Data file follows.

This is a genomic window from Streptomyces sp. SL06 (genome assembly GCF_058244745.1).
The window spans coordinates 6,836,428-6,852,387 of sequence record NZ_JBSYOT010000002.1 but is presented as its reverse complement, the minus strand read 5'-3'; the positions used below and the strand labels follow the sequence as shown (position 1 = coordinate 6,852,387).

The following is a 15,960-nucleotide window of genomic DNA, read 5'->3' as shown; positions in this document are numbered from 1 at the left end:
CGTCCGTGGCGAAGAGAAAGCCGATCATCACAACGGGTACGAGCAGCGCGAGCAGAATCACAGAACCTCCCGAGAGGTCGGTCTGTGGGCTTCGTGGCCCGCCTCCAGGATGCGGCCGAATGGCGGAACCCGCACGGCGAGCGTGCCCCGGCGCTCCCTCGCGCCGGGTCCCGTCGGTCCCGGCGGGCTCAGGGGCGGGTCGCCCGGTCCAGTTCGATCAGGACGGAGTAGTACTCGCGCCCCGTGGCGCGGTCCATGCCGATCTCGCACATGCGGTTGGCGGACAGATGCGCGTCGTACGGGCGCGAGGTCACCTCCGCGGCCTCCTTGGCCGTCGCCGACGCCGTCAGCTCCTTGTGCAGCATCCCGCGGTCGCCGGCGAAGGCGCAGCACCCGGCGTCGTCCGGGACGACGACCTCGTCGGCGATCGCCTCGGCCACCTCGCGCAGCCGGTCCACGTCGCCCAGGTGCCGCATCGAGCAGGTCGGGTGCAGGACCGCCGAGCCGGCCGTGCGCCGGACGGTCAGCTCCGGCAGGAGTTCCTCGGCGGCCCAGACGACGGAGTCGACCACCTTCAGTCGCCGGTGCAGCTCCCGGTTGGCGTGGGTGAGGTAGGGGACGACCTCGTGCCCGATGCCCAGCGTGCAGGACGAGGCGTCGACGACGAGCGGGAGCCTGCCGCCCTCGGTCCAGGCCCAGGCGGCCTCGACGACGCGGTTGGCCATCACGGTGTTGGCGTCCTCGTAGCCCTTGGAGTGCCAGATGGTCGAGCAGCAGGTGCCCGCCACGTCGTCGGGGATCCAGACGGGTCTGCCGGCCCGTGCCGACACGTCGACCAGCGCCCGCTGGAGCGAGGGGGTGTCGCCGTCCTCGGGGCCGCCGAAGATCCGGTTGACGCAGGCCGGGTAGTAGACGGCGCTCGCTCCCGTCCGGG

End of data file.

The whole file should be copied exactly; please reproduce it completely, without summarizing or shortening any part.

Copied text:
This is a genomic window from Streptomyces sp. SL06 (genome assembly GCF_058244745.1).
The window spans coordinates 6,836,428-6,852,387 of sequence record NZ_JBSYOT010000002.1 but is presented as its reverse complement, the minus strand read 5'-3'; the positions used below and the strand labels follow the sequence as shown (position 1 = coordinate 6,852,387).

The following is a 15,960-nucleotide window of genomic DNA, read 5'->3' as shown; positions in this document are numbered from 1 at the left end:
CGTCCGTGGCGAAGAGAAAGCCGATCATCACAACGGGTACGAGCAGCGCGAGCAGAATCACAGAACCTCCCGAGAGGTCGGTCTGTGGGCTTCGTGGCCCGCCTCCAGGATGCGGCCGAATGGCGGAACCCGCACGGCGAGCGTGCCCCGGCGCTCCCTCGCGCCGGGTCCCGTCGGTCCCGGCGGGCTCAGGGGCGGGTCGCCCGGTCCAGTTCGATCAGGACGGAGTAGTACTCGCGCCCCGTGGCGCGGTCCATGCCGATCTCGCACATGCGGTTGGCGGACAGATGCGCGTCGTACGGGCGCGAGGTCACCTCCGCGGCCTCCTTGGCCGTCGCCGACGCCGTCAGCTCCTTGTGCAGCATCCCGCGGTCGCCGGCGAAGGCGCAGCACCCGGCGTCGTCCGGGACGACGACCTCGTCGGCGATCGCCTCGGCCACCTCGCGCAGCCGGTCCACGTCGCCCAGGTGCCGCATCGAGCAGGTCGGGTGCAGGACCGCCGAGCCGGCCGTGCGCCGGACGGTCAGCTCCGGCAGGAGTTCCTCGGCGGCCCAGACGACGGAGTCGACCACCTTCAGTCGCCGGTGCAGCTCCCGGTTGGCGTGGGTGAGGTAGGGGACGACCTCGTGCCCGATGCCCAGCGTGCAGGACGAGGCGTCGACGACGAGCGGGAGCCTGCCGCCCTCGGTCCAGGCCCAGGCGGCCTCGACGACGCGGTTGGCCATCACGGTGTTGGCGTCCTCGTAGCCCTTGGAGTGCCAGATGGTCGAGCAGCAGGTGCCCGCCACGTCGTCGGGGATCCAGACGGGTCTGCCGGCCCGTGCCGACACGTCGACCAGCGCCCGCTGGAGCGAGGGGGTGTCGCCGTCCTCGGGGCCGCCGAAGATCCGGTTGACGCAGGCCGGGTAGTAGACGGCGCTCGCTCCCGTCCGGG